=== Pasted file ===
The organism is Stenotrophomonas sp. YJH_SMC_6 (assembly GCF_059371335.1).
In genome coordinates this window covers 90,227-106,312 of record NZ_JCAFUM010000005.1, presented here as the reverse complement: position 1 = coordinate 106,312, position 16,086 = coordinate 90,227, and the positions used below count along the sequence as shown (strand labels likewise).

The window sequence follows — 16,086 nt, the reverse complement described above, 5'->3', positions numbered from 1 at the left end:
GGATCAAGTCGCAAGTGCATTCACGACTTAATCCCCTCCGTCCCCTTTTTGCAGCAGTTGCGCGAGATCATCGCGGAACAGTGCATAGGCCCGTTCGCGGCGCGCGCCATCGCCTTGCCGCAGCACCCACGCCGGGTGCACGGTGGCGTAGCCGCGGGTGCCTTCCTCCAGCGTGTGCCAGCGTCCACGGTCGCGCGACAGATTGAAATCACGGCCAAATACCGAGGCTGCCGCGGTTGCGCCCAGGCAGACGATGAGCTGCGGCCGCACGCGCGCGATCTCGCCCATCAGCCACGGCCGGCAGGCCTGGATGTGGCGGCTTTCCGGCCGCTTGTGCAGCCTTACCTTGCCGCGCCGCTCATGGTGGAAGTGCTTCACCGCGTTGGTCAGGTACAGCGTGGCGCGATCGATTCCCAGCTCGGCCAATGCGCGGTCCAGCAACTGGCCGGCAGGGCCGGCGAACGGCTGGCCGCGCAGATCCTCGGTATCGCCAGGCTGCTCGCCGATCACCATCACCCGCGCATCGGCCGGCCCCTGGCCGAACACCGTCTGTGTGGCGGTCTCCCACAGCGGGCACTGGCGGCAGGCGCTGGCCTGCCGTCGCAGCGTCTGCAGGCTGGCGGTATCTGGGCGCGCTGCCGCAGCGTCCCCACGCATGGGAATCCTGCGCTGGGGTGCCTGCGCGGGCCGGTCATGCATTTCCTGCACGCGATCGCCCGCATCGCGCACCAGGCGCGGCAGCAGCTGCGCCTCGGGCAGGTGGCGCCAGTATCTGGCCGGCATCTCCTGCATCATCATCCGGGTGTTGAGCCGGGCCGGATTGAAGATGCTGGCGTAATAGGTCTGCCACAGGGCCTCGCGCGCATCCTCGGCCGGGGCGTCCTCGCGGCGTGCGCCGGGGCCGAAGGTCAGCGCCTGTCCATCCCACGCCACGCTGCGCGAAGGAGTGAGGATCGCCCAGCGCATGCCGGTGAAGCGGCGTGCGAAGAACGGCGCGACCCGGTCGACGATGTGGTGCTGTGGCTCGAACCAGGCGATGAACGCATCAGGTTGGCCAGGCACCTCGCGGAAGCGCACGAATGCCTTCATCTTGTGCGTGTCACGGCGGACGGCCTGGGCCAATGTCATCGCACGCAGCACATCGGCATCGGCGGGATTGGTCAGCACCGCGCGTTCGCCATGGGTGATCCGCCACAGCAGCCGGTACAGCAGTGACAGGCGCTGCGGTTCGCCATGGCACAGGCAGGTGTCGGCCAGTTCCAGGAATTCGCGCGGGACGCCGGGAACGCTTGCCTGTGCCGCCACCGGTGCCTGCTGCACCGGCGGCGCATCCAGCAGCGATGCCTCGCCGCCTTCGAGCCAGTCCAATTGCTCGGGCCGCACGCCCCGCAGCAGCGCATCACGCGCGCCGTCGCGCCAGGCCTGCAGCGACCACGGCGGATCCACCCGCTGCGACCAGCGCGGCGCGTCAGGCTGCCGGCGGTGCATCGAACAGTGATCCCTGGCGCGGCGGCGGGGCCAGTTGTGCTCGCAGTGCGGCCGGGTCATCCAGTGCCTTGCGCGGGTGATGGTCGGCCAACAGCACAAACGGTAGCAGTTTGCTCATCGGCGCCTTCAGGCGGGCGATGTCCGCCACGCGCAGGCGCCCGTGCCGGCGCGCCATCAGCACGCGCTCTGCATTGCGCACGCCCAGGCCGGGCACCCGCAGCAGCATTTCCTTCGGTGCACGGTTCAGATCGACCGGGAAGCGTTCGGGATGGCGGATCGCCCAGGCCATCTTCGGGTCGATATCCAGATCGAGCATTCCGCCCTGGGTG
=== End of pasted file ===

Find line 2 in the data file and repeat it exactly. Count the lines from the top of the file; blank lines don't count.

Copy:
In genome coordinates this window covers 90,227-106,312 of record NZ_JCAFUM010000005.1, presented here as the reverse complement: position 1 = coordinate 106,312, position 16,086 = coordinate 90,227, and the positions used below count along the sequence as shown (strand labels likewise).